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INTERCHANGE UPHELD IN COURT RULING
updated 03/21/14 10:44 AM
CUs Celebrate Outcome
The credit union movement welcomed a federal appeals court ruling last Friday that upheld the Federal Reserve's debit card interchange regulation from 2011, keeping it intact.

A three-judge panel of the U.S. Court of Appeals for the District of Columbia Circuit unanimously reversed an earlier decision of U.S. District Judge Richard Leon, issued in July, that the Fed interchange rules violated the plain text of the Durbin Amendment to the Dodd-Frank Wall Street Reform and Consumer Protection Act.

In 2011, the Fed capped large card-issuer debit interchange fees at 21 cents to cover network connectivity, hardware, software, and labor costs, as well as costs related to network processing and transaction monitoring, which put big retailers on the offensive since they thought it was too lenient. "Large card issuers" were deemed as financial institutions with $10 billion in assets or more, which means only four U.S. credit unions would be affected.

However, several credit unions under that threshold have remained skeptical as to how the ultimate rule would play out, as well as how much interchange revenue was likely to drop as a result of market forces in retail and card payments.

The latest court ruling “is a positive turn of events regarding debit interchange fees and will greatly impact credit unions throughout the country,” said Diana Dykstra, president and CEO of the California and Nevada Credit Union Leagues.

By superseding Leon's opinion, this newest ruling removes the chaos and confusion caused when Leon vacated the Fed rule and then issued a stay so the rule remained in place until the appeals process was completed. In this case known as NACS, et al. v. Board of Governors of the Federal Reserve System, a merchants' coalition challenged the Fed's implementation of a Dodd-Frank Act-imposed debit interchange cap as too high. The Credit Union National Association (CUNA) and its partner members of The Clearing House coalition have maintained that the cap is too restrictive.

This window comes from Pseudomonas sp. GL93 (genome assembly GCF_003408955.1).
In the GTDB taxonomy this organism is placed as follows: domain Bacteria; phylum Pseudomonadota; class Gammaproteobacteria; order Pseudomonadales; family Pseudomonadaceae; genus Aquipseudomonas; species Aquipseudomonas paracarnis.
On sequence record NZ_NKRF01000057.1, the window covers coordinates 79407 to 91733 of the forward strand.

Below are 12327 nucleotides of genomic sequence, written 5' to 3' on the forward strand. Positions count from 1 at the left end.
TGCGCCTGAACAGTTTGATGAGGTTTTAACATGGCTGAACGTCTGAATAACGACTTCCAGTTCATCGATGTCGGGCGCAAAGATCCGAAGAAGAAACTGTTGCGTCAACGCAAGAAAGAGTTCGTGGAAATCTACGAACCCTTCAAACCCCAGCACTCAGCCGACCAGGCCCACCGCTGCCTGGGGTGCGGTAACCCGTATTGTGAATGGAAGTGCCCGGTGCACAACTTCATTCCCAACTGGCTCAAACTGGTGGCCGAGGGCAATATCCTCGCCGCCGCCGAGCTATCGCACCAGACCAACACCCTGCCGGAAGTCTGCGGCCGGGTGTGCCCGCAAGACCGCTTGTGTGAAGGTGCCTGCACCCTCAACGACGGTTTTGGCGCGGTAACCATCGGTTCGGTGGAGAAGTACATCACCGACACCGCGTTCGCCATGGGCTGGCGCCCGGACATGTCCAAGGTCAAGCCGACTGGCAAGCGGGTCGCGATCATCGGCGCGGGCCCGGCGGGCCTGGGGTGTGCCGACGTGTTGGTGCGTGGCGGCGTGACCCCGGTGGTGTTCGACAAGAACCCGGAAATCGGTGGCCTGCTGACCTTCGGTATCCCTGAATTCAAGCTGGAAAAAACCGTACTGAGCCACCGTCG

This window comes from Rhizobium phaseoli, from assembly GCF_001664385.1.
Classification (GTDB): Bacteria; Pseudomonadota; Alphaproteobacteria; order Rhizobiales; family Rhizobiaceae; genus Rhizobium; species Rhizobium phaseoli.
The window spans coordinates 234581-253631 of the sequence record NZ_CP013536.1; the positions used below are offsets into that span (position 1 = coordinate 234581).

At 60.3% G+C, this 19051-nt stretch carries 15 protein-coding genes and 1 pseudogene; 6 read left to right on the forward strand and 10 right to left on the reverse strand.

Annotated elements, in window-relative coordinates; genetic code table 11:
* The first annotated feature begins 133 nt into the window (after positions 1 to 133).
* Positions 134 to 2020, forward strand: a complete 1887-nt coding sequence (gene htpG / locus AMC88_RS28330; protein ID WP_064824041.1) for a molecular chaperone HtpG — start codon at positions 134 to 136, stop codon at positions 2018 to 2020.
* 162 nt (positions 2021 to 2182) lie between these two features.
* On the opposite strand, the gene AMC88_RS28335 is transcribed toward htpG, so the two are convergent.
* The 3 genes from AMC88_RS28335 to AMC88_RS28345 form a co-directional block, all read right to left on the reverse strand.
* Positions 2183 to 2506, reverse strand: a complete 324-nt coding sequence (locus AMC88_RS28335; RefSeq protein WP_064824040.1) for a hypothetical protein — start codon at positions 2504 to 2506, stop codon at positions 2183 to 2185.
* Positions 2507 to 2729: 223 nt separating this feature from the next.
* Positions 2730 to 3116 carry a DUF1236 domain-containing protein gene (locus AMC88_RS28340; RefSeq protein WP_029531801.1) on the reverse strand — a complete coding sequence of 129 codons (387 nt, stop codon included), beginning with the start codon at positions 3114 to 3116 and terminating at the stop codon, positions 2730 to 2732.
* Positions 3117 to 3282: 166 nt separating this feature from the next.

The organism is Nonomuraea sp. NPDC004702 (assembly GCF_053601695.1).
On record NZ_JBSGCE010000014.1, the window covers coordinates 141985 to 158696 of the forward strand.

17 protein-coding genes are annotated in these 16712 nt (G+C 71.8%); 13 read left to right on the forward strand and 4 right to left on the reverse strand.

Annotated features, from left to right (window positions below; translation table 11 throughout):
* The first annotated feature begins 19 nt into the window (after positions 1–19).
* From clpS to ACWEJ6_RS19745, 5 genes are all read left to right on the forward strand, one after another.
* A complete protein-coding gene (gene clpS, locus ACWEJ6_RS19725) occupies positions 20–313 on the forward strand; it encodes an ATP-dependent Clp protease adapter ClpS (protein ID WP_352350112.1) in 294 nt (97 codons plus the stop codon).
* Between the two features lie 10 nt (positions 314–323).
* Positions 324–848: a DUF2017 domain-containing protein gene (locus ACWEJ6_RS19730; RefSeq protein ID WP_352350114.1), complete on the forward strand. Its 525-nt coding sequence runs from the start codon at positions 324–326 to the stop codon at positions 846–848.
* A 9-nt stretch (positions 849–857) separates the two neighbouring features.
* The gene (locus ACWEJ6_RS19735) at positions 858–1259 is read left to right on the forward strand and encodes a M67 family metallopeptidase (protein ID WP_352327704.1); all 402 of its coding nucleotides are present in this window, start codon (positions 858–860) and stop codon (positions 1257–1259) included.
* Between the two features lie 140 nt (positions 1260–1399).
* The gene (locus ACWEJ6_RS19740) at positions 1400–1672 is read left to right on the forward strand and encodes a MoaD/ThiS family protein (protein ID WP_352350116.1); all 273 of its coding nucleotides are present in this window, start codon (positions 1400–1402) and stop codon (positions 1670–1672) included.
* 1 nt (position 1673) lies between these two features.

CUNA General Counsel Eric Richard explained of the judges' opinion, "This decision constitutes an almost total rejection of the merchants' arguments. We hope this will be a first step toward restoring some grounding in reality to the debate over interchange fees, not only in the courts, but also in Congress and at the regulatory agencies."

The National Retail Federation said it is disappointed in the decision, and it is weighing an appeal to the U.S. Supreme Court.

 
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SUPP. CAPITAL FOR RBC GAINS ADVOCATE updated 12/16/14 11:04 AM
McWatters Supports Model for CUs
National Credit Union Administration (NCUA) Board Member J. “Mark” McWatters recently said he supports including a supplemental capital provision in the agency's risk-based capital (RBC) rule to help credit unions meet the rule’s requirements.

CU DIRECT TO DONATE 20K TO CMN updated 12/16/14 11:03 AM
‘20 for 20’ Anniversary Campaign
CU Direct, the nation’s leading provider of lending, automotive, and strategic solutions for credit unions, is celebrating its 20th anniversary by holding a contest to donate $20,000 to one of the nation’s Children’s Miracle Network (CMN) hospitals.

NCUA MAY BE LIABLE FOR DATA BREACH updated 12/16/14 10:05 AM
Flash Drive with Member Info Lost
The National Credit Union Administration (NCUA) confirmed on Dec. 15 that a flash drive containing the personal information of Palm Springs FCU member was lost during a recent audit. The loss of data includes names, addresses, Social Security numbers, and account information.

PREPARE FOR HEALTH CARE REQUIREMENTS updated 12/16/14 09:42 AM
Also, Digital Media and Marketing
Federal health care law requirements, creating a quick digital message, and the marriage of innovation with marketing are all highlighted within the latest “Problem? Solved!” column in Credit Union Digest!